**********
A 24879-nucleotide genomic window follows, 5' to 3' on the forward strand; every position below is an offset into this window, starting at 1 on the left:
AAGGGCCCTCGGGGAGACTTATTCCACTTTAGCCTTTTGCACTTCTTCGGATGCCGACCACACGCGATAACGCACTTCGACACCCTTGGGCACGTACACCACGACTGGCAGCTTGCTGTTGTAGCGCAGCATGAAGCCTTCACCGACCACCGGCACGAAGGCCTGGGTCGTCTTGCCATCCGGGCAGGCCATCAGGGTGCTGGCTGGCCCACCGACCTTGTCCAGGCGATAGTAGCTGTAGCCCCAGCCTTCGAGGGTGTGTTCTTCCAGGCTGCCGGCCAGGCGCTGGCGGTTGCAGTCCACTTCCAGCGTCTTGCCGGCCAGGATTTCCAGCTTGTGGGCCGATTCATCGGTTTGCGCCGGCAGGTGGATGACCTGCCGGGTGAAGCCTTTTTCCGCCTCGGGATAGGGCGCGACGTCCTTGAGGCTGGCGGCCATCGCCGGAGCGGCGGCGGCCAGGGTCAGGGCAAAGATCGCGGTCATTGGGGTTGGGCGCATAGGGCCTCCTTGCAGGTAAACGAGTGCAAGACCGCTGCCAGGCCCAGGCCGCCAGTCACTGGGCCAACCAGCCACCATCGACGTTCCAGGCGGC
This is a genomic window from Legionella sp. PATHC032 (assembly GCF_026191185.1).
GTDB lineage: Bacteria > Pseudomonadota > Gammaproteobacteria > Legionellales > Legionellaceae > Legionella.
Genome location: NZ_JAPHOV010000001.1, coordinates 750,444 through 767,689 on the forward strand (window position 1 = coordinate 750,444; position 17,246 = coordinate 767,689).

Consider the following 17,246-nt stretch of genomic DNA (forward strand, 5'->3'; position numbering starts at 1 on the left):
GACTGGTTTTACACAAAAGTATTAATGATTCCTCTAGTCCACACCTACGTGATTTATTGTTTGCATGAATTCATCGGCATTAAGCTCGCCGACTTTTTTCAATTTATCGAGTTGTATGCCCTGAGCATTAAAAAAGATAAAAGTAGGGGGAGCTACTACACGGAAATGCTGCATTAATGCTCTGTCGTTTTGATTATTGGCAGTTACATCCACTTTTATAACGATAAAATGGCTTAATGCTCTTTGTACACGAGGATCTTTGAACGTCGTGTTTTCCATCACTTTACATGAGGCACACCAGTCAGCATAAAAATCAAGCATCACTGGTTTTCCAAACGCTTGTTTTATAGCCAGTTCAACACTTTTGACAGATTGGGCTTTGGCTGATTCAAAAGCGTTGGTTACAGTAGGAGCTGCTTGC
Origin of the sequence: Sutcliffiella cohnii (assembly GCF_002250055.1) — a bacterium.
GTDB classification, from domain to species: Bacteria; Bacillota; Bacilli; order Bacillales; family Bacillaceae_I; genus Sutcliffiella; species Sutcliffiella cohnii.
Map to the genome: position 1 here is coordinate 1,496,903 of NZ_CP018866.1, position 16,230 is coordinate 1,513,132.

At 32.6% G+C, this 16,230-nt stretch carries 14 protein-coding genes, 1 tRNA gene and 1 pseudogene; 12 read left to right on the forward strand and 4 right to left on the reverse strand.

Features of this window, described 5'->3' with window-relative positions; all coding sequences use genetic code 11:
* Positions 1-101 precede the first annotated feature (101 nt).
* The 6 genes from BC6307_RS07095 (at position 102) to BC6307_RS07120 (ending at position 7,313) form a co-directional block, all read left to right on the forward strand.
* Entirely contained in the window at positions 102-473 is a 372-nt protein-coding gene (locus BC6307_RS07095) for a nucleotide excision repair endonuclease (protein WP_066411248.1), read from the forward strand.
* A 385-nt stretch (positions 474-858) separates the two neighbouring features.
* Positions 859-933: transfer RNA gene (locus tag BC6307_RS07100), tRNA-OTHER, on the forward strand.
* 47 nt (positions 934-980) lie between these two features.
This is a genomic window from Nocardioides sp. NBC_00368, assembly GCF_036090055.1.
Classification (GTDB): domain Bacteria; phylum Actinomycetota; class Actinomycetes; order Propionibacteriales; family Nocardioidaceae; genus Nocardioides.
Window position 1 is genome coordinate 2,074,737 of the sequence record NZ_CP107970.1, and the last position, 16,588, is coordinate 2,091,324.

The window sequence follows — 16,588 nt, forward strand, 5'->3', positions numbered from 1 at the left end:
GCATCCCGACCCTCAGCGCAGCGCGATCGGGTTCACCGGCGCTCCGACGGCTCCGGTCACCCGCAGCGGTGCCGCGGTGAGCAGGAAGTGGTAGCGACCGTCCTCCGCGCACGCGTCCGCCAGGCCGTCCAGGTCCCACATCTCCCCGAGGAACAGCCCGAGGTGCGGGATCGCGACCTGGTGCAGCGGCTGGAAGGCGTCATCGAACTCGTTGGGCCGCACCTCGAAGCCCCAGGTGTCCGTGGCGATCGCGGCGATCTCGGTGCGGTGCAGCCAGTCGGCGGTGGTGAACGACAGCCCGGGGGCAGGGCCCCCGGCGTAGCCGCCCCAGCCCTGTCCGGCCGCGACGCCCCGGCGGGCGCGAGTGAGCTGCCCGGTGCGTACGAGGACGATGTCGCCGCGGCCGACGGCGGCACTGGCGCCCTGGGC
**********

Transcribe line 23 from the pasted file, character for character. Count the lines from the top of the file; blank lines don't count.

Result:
GCATCCCGACCCTCAGCGCAGCGCGATCGGGTTCACCGGCGCTCCGACGGCTCCGGTCACCCGCAGCGGTGCCGCGGTGAGCAGGAAGTGGTAGCGACCGTCCTCCGCGCACGCGTCCGCCAGGCCGTCCAGGTCCCACATCTCCCCGAGGAACAGCCCGAGGTGCGGGATCGCGACCTGGTGCAGCGGCTGGAAGGCGTCATCGAACTCGTTGGGCCGCACCTCGAAGCCCCAGGTGTCCGTGGCGATCGCGGCGATCTCGGTGCGGTGCAGCCAGTCGGCGGTGGTGAACGACAGCCCGGGGGCAGGGCCCCCGGCGTAGCCGCCCCAGCCCTGTCCGGCCGCGACGCCCCGGCGGGCGCGAGTGAGCTGCCCGGTGCGTACGAGGACGATGTCGCCGCGGCCGACGGCGGCACTGGCGCCCTGGGC